As can be appreciated, the values of the MINFIT and MAXGEN variables can be adjusted to achieve a particular tuning goal. For example, if an optimal fitness level is desired, the value of MINFIT can be set close to a known optimum fitness level. Accordingly, the MAXGEN variable can be set to a relatively high value to allow the genetic process adequate time to converge. If manufacturing delays are of concern, the MAXGEN number can be reduced to a value that is known to produce acceptable fitness values but does not take an extensive amount of time. If further reductions in manufacturing delay are desired, a reduced MINFIT value can be specified so that the tuning procedure will be terminated as soon as an acceptable fitness is achieved. In an alternative approach, the MINFIT comparison (step 86) is performed only after a predetermined minimum number of generations MINGEN have occurred. This technique ensures that a minimal amount of tuning has been performed before an individual is chosen for use in the disk drive.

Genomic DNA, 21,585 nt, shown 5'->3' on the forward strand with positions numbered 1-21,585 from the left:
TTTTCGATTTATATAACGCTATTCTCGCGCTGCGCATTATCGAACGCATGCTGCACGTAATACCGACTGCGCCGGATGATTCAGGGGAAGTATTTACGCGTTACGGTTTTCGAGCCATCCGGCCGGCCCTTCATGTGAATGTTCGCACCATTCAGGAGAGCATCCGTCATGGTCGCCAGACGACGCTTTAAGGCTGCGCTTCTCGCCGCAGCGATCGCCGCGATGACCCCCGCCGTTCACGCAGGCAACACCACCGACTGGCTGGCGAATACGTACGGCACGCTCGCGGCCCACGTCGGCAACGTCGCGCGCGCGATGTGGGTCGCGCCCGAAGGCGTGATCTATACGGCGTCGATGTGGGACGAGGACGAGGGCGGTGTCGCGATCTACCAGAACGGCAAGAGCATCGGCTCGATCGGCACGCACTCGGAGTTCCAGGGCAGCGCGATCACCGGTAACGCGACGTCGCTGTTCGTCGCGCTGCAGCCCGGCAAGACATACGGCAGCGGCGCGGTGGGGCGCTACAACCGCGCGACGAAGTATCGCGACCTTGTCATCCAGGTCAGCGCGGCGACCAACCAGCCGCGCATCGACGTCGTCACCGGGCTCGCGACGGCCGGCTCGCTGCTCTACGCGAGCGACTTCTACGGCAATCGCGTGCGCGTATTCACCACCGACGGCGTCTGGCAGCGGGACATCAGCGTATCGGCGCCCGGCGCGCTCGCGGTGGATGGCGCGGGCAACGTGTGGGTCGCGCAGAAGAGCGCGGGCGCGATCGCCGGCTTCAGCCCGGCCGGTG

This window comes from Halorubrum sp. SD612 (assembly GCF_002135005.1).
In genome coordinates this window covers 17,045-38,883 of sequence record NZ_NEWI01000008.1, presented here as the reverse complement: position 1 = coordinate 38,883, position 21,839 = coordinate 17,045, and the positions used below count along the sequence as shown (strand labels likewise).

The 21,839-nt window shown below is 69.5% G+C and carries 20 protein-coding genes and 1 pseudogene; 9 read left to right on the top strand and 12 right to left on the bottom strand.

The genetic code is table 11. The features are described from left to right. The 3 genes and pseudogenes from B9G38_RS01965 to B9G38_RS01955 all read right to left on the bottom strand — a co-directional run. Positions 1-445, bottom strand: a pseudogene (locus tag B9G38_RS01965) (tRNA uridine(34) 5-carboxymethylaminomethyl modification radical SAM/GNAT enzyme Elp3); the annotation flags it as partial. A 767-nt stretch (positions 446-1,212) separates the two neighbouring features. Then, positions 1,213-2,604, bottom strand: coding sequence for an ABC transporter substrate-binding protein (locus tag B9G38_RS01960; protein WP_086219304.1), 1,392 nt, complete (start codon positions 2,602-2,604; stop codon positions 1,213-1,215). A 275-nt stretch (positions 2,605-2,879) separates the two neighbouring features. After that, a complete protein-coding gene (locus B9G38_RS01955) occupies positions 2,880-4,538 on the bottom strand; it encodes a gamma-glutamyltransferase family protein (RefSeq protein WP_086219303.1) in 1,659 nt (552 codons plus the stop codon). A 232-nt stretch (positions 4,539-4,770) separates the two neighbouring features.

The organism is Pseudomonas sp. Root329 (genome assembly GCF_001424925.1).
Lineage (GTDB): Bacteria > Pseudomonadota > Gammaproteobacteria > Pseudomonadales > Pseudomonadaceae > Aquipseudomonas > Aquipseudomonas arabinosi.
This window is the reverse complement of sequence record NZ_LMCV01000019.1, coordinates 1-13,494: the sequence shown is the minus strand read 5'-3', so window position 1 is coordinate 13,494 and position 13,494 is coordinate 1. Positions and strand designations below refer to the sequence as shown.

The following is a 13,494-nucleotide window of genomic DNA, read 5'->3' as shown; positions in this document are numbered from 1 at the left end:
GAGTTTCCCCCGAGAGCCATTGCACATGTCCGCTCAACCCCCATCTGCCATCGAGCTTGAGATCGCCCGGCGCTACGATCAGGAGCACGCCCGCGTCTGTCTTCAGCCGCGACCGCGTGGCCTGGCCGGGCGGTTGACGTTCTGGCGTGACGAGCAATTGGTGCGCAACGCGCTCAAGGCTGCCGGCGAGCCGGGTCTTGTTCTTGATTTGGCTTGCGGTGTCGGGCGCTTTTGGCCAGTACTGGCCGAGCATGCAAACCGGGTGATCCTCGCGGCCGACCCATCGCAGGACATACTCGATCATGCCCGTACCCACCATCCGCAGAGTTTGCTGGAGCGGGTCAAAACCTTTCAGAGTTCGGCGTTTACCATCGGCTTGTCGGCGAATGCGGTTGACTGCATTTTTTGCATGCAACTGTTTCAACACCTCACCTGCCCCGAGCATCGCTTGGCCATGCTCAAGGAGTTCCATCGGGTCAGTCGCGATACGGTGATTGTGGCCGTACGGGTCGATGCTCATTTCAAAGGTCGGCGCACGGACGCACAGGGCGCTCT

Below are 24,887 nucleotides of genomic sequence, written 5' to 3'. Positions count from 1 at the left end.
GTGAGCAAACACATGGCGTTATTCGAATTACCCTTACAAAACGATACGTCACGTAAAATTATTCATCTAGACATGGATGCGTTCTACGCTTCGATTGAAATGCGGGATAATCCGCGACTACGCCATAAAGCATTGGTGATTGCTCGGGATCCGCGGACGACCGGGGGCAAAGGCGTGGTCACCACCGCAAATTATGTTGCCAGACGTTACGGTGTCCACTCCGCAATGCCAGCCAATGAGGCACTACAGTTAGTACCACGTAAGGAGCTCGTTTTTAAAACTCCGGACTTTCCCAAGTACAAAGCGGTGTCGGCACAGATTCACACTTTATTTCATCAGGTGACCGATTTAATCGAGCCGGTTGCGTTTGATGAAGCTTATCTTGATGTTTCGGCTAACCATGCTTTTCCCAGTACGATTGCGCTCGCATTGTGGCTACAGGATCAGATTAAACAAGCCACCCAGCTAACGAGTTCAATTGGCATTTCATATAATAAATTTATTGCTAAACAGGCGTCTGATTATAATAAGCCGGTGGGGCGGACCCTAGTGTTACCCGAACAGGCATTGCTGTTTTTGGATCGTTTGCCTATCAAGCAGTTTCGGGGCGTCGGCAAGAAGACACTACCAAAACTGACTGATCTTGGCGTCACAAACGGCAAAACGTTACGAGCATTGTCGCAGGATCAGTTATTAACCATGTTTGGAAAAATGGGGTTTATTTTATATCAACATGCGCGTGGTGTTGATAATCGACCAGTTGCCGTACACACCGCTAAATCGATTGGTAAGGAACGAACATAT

As discussed above, in the past, position mode tables were generally provided based solely on the number of servo samples required to perform a requested seek operation. Using such an approach, the same position mode table is used to perform an eight track seek near the inner diameter of the disk that is used to perform an eight track seek near the outer diameter of the disk. In conceiving of the present invention, it was appreciated that optimal servo parameter values can vary as the transducer moves across the surface of the disk. Therefore, in accordance with one aspect of the present invention, position mode tables are supplied as a function of radial disk position as well as a function of the number of required servo samples to perform the seek. For example, in one embodiment, a different position mode table is provided for each consecutive group of a predetermined number of adjacent tracks across the disk surface (e.g., a different table for each 100 tracks). Similarly, in a zoned servo system, a different position mode table can be provided for each of the separate zones on the disk surface. To implement such a system, independent tuning procedures are performed in each of the defined radial disk regions for each position mode table. Because of the rapid nature of the genetic tuning process of the present invention, the determination of additional position mode tables in this manner can be accomplished with little delay in the manufacturing process.